Mac Malware Masquerades As Trading App To Steal Information
- Displayed as a trading app on the screen, the malware executes bundled shell scripts in the Resources directory.
- Apple said that the code signing certificate of this fake app developers was revoked back in July 2019.
An overview: The popularity of trading apps and the ability of users to trade without interacting with any personnel gives cybercriminals an opportunity to trick unsuspecting victims by faking such apps. As a result, the trapped victims are looted off their personal data.
Trend Micro researchers reported Trojan.MacOS.GMERA.A and Trojan.MacOS.GMERA.B as two variants of the same malware family. The first sample contains shell scripts that allow it to perform malicious activities by connecting to a remote site to decrypt the encrypted codes. The other instance appears to be straight-forward in its routine but is, in fact, persistent in nature and avoids detection and removal.
How the trojan operates: The researchers found that, upon execution of the app, a trading app interface appears on the screen, while it also executes bundled shell scripts in the Resources directory.
- The first sample, Trojan.MacOS.GMERA.A is a ZIP archive file containing an app bundle (Stockfoli.app) and a hidden encrypted file (.app).
- A copy of the legitimate Stockfolio version 1.4.13 signed with the malware developer’s digital certificate is included in the archive.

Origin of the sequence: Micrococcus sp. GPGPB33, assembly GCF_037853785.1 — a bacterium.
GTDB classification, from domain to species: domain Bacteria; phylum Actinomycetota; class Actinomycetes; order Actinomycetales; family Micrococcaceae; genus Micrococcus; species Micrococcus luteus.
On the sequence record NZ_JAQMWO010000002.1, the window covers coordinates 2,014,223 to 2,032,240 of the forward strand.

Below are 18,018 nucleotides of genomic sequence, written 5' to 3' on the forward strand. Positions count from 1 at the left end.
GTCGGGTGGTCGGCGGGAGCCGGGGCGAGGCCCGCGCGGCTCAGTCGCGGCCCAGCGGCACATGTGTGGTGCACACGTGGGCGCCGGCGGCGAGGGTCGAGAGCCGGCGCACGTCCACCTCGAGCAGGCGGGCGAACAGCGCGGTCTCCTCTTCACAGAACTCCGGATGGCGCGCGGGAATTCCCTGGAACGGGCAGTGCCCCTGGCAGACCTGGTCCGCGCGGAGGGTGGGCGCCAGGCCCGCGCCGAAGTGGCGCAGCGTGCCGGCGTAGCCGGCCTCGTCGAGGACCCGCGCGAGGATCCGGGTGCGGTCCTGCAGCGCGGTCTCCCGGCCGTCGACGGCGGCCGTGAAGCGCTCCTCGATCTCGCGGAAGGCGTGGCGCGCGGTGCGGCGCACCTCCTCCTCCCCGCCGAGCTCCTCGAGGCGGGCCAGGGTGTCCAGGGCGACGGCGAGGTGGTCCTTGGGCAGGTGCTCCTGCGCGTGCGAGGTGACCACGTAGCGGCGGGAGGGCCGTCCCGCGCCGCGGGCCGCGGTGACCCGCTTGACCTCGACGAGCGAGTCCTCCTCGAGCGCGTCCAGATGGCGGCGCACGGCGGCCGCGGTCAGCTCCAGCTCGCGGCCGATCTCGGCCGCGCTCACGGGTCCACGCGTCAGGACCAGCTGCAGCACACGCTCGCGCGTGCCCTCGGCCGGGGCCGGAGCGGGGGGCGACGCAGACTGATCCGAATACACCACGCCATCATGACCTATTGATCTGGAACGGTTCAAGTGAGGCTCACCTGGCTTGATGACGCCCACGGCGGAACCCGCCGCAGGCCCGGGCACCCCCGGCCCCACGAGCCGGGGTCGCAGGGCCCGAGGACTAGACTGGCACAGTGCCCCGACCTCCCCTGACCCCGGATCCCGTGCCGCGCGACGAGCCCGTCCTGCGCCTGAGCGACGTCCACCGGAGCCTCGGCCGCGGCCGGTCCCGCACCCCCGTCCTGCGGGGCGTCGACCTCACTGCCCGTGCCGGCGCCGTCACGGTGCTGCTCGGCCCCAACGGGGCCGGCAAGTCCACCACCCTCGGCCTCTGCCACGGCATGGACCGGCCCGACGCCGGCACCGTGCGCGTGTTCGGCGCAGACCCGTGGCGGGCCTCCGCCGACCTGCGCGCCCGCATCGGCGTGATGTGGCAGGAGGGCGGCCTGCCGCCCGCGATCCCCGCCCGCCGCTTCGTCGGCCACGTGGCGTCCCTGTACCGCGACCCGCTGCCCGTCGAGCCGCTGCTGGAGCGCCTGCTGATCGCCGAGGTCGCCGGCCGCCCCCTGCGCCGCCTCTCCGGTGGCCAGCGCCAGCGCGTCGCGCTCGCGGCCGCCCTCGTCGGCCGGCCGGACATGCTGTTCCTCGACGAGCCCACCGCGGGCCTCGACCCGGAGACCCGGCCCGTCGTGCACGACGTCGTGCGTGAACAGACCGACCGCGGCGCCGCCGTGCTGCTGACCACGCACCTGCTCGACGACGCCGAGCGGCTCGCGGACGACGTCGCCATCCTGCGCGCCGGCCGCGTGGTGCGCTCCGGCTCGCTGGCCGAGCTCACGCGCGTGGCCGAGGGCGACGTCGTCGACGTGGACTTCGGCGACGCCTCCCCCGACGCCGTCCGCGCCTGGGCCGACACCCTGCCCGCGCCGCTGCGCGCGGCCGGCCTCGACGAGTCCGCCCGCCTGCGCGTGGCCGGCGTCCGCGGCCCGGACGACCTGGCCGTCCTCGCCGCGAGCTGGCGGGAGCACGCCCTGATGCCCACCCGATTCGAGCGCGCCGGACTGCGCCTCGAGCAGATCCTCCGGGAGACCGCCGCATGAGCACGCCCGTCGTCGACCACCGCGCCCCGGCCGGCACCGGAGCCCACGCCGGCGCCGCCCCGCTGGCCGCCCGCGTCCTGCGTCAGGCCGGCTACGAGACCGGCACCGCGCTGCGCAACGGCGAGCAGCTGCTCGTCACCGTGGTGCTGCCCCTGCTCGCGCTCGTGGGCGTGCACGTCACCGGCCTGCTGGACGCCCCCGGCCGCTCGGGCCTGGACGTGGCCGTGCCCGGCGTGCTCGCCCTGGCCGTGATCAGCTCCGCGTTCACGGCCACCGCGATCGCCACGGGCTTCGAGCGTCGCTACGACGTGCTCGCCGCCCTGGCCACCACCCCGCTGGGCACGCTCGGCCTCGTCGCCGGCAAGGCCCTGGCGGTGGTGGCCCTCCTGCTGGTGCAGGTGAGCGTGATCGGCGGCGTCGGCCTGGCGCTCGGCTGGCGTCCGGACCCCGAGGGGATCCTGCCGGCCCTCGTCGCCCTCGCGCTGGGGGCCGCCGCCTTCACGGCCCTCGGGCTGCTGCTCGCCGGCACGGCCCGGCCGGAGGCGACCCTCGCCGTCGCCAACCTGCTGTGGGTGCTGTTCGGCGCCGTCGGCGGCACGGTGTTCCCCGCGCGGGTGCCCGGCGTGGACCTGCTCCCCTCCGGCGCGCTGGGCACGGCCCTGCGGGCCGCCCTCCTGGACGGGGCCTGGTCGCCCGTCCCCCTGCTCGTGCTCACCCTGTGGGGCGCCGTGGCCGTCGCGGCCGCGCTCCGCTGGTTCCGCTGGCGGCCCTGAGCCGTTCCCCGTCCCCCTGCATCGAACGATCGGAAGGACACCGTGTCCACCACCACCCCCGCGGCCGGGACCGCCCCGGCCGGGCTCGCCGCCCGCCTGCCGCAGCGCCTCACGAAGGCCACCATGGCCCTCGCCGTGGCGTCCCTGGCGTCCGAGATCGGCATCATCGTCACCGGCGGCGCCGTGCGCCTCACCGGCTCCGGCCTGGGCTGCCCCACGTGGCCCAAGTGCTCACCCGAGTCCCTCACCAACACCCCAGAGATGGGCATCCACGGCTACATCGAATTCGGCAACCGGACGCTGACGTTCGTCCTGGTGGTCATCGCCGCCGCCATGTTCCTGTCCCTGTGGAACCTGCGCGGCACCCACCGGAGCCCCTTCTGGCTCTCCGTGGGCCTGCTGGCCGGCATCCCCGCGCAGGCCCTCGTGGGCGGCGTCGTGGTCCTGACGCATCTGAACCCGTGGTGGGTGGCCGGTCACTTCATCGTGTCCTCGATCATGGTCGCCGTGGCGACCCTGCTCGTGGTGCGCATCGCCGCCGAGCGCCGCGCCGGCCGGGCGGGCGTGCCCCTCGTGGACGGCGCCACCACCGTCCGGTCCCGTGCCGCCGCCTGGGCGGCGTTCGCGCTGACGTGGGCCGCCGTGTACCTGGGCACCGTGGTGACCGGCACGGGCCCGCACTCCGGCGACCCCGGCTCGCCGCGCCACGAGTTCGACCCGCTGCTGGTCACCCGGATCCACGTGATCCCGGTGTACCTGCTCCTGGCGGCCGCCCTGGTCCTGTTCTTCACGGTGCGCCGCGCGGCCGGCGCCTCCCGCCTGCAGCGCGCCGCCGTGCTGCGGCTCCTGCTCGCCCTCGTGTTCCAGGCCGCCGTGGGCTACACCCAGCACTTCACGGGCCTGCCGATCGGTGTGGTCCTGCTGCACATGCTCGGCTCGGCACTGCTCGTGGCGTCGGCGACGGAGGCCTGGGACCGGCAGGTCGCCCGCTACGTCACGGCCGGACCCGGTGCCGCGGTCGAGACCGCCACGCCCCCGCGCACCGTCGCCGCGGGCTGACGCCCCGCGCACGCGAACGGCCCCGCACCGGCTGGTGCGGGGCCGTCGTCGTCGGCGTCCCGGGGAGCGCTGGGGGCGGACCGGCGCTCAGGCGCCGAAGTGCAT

- The first of the scripts collects information on the infected system such as IP address, apps & files saved, and other settings to be sent to the attackers’ server. If a response is received from the server, it would be written to another hidden file.
- Malware then runs a second script that copies additional files, and also decode and delete others.
- It checks for the hidden file containing the server response and uses its content to decrypt a file that contains additional malicious routines, as Trend Micro suspects.
- The second sample, Trojan.MacOS.GMERA.B, reportedly contains a much simpler routine; its single script collects usernames and IP addresses from the infected machines and send the information to the attackers’ server.
- It drops several files and creates a simple reverse shell (on ports 25733-25736) to the command and control (C&C) server, allowing hackers to execute shell commands on the infected host.
- The sample also includes a persistence mechanism, via the creation of a property list (plist) file that creates the reverse shellcode every 10,000 seconds.
What can it do: The malware launches attack on Mac from all sides, working together with potentially unwanted programs and malicious browser extensions.
- Threat mostly infects systems of the users during accessing porn or torrent websites, downloading third-party freeware programs, installing a fake adobe player updates and similar malicious activities.
- The malware infects the browser and change the homepage by downloading malicious browser extension.
- It can disable security-related programs and make systems vulnerable to other threats
- Once inside the computer, it is capable of running a fake scan of Mac and throw fake warning messages along with voice alert.
“Given the changes we’ve seen from the malware variant’s initial iteration to its current one, we notice a trend in which the malware authors have simplified its routine and added further capabilities. It’s possible that the people behind it are looking for ways to make it more efficient – perhaps even adding evasion mechanisms in the future,” concluded the Trend Micro researchers.